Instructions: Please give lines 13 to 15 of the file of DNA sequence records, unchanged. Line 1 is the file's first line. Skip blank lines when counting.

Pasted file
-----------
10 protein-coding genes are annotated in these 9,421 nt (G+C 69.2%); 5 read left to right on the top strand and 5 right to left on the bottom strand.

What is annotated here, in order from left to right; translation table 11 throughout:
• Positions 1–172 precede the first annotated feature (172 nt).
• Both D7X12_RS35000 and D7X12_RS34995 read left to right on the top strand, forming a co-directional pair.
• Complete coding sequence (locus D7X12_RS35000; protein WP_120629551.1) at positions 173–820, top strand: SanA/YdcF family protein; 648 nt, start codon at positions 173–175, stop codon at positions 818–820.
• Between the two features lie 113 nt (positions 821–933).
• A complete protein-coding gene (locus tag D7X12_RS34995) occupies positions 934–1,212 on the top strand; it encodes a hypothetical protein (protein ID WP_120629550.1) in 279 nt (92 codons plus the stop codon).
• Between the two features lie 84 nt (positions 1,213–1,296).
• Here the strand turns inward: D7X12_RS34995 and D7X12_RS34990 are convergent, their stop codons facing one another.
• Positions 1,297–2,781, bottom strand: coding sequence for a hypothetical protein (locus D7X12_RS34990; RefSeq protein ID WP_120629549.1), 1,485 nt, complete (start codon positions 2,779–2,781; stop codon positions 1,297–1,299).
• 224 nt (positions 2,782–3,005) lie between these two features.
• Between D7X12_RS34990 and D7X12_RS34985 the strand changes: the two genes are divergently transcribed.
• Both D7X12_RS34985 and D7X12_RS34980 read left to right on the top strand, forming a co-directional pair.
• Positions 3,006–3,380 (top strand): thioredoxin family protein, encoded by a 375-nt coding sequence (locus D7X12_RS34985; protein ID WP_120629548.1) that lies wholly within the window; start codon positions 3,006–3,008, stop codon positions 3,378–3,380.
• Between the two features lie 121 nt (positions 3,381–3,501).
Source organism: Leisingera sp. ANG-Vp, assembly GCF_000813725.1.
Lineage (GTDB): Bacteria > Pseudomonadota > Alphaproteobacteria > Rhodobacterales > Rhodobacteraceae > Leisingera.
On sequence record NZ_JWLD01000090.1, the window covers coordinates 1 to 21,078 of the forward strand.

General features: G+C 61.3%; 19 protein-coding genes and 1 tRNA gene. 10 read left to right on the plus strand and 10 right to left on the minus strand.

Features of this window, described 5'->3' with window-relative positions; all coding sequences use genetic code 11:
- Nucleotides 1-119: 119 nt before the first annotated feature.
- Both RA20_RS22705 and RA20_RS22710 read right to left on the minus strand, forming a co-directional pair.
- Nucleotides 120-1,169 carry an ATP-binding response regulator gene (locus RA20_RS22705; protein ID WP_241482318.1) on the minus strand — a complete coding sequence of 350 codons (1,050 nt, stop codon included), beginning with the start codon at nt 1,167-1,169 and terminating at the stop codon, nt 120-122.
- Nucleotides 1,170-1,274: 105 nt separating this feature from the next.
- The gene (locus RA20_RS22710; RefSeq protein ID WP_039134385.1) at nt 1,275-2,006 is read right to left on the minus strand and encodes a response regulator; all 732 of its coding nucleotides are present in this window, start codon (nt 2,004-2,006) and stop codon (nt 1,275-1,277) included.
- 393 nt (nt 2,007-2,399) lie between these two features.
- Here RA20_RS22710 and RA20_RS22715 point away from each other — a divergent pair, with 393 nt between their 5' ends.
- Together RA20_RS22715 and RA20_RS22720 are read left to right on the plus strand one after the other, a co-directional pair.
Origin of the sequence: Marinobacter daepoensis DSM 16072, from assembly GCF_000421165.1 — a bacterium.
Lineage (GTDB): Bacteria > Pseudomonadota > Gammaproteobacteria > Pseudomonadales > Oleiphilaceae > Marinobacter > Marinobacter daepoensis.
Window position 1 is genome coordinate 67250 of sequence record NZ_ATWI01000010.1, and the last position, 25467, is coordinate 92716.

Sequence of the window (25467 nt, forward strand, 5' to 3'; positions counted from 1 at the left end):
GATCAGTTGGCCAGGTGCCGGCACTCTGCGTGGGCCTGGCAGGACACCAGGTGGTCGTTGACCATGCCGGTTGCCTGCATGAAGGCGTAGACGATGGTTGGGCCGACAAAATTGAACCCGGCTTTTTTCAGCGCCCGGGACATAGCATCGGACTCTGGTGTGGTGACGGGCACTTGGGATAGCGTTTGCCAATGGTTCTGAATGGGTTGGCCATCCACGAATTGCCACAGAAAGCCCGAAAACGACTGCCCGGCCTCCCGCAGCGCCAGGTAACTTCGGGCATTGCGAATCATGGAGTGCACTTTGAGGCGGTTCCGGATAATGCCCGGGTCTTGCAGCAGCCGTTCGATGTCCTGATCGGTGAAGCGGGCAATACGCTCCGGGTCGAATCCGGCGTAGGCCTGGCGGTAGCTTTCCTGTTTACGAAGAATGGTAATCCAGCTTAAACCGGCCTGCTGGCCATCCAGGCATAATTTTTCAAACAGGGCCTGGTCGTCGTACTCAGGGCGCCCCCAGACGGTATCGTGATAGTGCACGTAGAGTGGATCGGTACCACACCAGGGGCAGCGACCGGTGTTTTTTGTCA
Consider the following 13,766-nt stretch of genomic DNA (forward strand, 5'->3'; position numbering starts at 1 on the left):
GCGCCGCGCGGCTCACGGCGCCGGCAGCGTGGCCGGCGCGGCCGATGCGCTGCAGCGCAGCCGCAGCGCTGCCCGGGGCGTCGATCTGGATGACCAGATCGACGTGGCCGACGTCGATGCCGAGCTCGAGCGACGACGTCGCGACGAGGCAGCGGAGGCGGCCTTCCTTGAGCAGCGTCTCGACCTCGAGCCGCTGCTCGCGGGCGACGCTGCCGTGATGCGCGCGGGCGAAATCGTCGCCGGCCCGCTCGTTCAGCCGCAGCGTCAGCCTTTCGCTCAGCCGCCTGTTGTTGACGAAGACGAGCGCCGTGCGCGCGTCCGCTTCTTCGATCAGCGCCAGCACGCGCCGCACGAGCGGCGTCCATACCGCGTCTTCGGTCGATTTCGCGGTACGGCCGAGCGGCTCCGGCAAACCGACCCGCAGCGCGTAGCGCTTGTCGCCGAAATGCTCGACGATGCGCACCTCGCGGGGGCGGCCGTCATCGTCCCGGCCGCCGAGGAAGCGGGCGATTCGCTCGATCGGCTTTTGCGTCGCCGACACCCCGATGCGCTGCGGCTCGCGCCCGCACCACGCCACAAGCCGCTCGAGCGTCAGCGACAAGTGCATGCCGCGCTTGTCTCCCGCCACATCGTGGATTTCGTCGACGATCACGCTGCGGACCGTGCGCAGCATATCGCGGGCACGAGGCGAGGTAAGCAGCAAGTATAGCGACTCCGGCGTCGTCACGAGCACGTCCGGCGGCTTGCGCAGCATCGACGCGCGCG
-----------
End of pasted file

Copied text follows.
• Both D7X12_RS34985 and D7X12_RS34980 read left to right on the top strand, forming a co-directional pair.
• Positions 3,006–3,380 (top strand): thioredoxin family protein, encoded by a 375-nt coding sequence (locus D7X12_RS34985; protein ID WP_120629548.1) that lies wholly within the window; start codon positions 3,006–3,008, stop codon positions 3,378–3,380.
• Between the two features lie 121 nt (positions 3,381–3,501).